Photo & Story by Scott A. Smith
Even with co-founding guitarist Chris Stein absent due to a family emergency, Blondie ignites and dazzles while proudly working as the target of spotlights.
Fronted by a confident, fabulous-looking Debbie Harry — she’s 73 yet has retained her youthful swagger — the Rock and Roll Hall of Fame band brought its well-known, well-loved blend of rock, new wave, punk and pop Aug. 9 to the Joint inside the Tulsa Hard Rock Hotel and Casino in Tulsa, Okla. Nearly every seat was filled inside the popular, 21-and-older venue, and every individual in attendance seemingly was captivated by what they saw and heard.
Harry wasn’t the only beam source of inspiration and greatness on that Tulsa stage. With Stein away (temporarily, we hope), guitarist Tommy Kessler did all the six-string heavy lifting, providing edgy riffs and, during just the right moments, unleashing some great, wild-man guitar solos.
Bassist Leigh Foxx and keyboardist Matt Katz-Bohen kept the songs rooted but refused to be overly strict throughout the set, which included “One Way or Another,” “Hanging on the Telephone,” “The Tide is High,” “Call Me,” “Rapture,” “Too Much,” Gravity” and “Fun.” Thankfully, “Maria,” Blondie’s immaculate comeback single from 1999’s “No Exit” album, returned to the set for the Tulsa show. This live reading of “Maria” wasn’t quite as assertive as the original studio incarnation — maybe the lack of Stein’s guitar was the culprit for those very few moments when Blondie’s sonic wall dipped somewhat in intensity — but “Maria” still packed power and purpose at the Tulsa Hard Rock.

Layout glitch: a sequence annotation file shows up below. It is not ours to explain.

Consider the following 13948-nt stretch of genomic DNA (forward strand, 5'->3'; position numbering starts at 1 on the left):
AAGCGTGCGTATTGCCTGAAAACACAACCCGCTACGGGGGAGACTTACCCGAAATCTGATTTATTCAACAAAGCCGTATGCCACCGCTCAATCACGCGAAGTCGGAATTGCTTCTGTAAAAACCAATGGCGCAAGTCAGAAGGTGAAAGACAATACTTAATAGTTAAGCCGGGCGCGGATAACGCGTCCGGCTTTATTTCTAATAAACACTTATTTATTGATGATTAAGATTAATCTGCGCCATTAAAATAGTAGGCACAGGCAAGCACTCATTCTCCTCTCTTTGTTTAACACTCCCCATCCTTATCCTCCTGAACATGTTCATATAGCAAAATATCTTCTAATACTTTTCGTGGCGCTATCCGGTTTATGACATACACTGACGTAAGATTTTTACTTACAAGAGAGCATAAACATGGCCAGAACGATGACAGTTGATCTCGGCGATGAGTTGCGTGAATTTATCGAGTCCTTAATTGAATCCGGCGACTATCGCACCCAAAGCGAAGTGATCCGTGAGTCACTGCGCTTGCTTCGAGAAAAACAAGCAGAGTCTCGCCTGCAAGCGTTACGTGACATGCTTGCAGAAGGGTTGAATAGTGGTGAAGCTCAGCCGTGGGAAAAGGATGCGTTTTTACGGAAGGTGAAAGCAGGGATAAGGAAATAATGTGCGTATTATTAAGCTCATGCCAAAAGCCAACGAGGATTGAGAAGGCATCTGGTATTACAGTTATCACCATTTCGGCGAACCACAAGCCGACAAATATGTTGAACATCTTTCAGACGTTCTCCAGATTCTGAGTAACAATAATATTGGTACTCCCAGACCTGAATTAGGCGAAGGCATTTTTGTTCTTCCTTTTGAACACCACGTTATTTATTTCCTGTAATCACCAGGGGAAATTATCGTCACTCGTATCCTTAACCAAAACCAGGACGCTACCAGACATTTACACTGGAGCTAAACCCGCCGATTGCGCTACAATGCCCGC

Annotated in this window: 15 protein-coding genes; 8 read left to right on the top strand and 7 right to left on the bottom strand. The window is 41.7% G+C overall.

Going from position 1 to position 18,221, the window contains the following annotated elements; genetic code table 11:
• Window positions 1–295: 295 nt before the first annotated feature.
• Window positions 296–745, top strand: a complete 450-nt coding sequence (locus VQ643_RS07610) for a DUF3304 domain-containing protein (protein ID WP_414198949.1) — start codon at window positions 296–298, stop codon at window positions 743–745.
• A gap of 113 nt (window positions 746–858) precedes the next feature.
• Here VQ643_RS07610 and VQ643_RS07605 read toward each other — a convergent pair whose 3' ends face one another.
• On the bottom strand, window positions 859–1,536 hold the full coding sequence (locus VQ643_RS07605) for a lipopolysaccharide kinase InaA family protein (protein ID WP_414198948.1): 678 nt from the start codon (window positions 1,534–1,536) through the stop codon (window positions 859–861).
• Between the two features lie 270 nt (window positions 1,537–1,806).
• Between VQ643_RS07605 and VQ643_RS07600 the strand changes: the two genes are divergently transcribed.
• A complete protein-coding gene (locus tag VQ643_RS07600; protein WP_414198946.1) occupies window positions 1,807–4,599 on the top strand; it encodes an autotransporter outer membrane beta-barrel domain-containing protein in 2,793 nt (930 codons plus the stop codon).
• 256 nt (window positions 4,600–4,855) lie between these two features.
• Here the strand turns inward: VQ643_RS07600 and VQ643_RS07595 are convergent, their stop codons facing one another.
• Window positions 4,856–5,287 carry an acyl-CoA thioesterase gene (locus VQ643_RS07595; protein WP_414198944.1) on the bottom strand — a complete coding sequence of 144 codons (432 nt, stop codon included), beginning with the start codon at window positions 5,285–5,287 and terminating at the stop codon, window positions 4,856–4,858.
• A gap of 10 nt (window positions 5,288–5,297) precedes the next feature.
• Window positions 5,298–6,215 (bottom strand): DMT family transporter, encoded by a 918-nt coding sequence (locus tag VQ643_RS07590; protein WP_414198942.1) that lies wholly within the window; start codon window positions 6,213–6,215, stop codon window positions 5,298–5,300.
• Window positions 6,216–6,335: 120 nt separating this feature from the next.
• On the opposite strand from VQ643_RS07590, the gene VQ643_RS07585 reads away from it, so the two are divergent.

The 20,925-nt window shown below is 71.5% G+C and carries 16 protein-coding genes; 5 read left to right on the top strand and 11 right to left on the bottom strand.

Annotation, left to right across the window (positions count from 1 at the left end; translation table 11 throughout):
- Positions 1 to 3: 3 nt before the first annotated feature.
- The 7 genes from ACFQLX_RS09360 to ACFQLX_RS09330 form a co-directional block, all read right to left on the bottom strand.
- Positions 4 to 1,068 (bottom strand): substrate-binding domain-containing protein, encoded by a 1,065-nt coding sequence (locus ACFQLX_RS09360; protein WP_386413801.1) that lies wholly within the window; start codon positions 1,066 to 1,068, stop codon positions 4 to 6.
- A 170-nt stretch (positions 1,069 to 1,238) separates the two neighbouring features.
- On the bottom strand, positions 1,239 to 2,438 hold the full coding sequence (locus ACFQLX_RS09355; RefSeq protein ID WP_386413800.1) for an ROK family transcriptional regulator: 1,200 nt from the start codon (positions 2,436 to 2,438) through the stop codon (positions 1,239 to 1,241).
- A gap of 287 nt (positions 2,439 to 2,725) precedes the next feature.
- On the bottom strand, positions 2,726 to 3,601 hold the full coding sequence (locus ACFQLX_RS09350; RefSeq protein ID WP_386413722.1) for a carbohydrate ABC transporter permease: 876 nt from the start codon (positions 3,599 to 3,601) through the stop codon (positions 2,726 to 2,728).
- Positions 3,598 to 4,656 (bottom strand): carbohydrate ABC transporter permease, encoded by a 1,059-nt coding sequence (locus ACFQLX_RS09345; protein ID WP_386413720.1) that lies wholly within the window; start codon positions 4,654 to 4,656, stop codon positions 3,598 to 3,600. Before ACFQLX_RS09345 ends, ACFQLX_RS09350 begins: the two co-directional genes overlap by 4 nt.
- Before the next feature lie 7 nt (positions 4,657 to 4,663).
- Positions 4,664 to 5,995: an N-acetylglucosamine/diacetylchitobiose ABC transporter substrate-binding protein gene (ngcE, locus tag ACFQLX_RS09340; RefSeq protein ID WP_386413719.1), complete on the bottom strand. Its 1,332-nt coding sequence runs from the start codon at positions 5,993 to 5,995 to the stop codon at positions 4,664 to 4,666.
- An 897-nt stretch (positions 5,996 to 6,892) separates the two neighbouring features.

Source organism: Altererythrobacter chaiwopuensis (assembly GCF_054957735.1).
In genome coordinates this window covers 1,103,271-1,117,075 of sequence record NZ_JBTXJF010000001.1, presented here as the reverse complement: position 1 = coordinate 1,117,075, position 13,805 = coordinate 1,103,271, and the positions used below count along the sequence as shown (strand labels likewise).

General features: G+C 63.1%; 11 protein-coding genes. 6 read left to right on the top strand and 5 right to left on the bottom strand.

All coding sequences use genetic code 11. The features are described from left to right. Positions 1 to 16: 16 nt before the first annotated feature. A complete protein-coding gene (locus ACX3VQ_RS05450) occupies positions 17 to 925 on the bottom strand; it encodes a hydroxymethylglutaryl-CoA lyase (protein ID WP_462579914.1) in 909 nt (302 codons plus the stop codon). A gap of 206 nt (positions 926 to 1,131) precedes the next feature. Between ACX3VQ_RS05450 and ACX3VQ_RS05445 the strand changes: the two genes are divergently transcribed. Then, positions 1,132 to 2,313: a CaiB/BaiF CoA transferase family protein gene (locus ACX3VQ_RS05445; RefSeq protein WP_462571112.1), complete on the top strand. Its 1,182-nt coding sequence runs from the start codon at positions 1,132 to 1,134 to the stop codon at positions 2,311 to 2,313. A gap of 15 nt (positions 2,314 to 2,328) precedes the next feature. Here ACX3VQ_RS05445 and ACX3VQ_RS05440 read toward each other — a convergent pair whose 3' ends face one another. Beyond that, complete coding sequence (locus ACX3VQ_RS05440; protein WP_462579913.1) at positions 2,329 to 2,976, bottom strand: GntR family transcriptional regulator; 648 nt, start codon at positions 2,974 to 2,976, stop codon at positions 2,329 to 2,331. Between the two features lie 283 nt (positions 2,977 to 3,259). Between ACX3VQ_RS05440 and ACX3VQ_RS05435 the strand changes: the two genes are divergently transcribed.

And then there’s original Blondie drummer Clem Burke, whose animated, always-inspired drumming is a spectacular show unto itself. At age 63, Burke has lost absolutely none of his incredible drumming skills. He’s fluid and hits the drums and cymbals hard during the more uptempo selections. Burke has a beautifully raw passion while at the kit that never dips in energy. Years and years and years ago, he magically mastered an eye-popping, ear-pleasing hybrid drumming style that still lives in between Keith Moon’s volcanic, early-1970s greatness and Police time-setter Stewart Copeland’s precise percussion work.
“Atomic” benefited from the perfect interplay between Burke, Foxx, Kessler and Katz-Bohen, who weren’t the least bit afraid to stretch out from the original studio arrangements here and there. The Blondie members never slid into jam-band territory, but they did seize several moments that sounded like they left a little wiggle room for some improvised notes.
Only Blondie’s cover of “From Russia With Love,” the 1963 composition which was featured in the second James Bond film of the same name, wasn’t 100-percent magic. It wasn’t bad at all, but being sandwiched between a bouncy take of the iconic “Heart of Glass” and Blondie’s greatest musical triumph to date, the hypnotic, show-closing “Dreaming,” “From Russia with Love” didn’t dazzle quite as much as it should. The aforementioned “Heart of Glass” and “Dreaming,” on the other hand, were sonic perfection in every way possible.
The Blondie gig felt like a celebration both for the band and for the fans. Blondie: 1. Father Time: 0.